The petitioner argues that Colorado, by releasing the petitioner on an invalid bond and permitting the federal authorities to hold the petitioner in the county jail for a month without requesting his release to state officials, in effect commuted his Colorado sentence, and the actions and inaction of the state officials constituted a waiver of the right of the state to further imprison the petitioner. Under such circumstances, the petitioner argues that his continued imprisonment by the State of Colorado constitutes a denial of due process of law under the Fourteenth Amendment. We do not find that the state waived its right to further imprison the petitioner, and we affirm the order of the district court.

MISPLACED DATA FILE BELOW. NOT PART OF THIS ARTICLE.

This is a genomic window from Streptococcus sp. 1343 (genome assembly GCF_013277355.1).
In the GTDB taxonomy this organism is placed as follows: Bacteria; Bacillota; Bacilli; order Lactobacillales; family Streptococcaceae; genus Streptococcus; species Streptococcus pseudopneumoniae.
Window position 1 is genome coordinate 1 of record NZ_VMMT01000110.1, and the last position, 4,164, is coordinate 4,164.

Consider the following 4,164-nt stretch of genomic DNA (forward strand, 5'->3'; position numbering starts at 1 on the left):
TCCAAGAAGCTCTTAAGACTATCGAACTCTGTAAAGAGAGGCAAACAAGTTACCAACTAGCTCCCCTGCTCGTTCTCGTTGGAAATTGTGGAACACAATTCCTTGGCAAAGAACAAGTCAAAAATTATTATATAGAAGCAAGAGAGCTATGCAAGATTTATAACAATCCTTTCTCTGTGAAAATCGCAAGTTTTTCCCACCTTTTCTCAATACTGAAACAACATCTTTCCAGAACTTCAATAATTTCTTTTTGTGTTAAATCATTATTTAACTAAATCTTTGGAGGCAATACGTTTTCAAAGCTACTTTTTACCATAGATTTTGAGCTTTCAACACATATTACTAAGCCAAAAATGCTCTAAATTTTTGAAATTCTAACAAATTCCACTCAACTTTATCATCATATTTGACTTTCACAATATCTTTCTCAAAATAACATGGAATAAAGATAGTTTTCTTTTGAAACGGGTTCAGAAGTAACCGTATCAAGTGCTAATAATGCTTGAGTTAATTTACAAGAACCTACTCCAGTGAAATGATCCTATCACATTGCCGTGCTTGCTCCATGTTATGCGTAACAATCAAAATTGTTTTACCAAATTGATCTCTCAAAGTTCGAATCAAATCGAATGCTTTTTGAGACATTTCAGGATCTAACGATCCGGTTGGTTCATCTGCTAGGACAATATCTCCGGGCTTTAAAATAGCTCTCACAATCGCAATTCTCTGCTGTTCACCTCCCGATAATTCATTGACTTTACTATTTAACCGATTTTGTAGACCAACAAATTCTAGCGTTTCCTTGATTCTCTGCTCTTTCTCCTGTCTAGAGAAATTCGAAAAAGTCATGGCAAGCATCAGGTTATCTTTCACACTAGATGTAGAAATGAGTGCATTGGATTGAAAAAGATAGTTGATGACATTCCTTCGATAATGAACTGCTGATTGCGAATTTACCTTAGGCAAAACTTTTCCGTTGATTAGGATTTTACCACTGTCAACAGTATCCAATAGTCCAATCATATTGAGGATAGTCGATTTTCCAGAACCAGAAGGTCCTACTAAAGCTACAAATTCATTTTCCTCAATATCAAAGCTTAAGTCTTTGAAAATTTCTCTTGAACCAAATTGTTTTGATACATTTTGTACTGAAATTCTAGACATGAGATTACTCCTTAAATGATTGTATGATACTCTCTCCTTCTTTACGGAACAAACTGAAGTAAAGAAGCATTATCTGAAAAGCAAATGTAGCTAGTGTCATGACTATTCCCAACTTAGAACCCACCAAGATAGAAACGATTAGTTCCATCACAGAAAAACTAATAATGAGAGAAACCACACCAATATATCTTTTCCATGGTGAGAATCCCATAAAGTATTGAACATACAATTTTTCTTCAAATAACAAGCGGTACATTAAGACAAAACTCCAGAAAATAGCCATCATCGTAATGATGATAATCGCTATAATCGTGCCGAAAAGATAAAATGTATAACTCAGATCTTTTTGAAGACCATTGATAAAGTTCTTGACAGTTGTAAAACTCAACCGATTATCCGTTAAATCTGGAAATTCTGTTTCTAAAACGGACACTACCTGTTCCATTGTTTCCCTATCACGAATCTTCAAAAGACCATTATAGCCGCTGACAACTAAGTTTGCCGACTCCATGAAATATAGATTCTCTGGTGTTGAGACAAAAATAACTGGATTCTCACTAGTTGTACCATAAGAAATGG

When a defendant has been convicted of both state and federal crimes, he does not have a constitutional right to serve one sentence before the other. These matters are decided as matters of comity between the state and federal jurisdictions. Jacobs v. Crouse, 349 F.2d 857 (10th Cir. 1965); Hayward v. Looney, 246 F.2d 56 (10th Cir.). Because of this, the question of waiver when a prisoner is handed from one jurisdiction to another has been characterized as a question of comity between the respective sovereignties and not one of a personal, constitutional right of the prisoner. Crady v. Cranfill, 371 S.W.2d 640 (Ky.).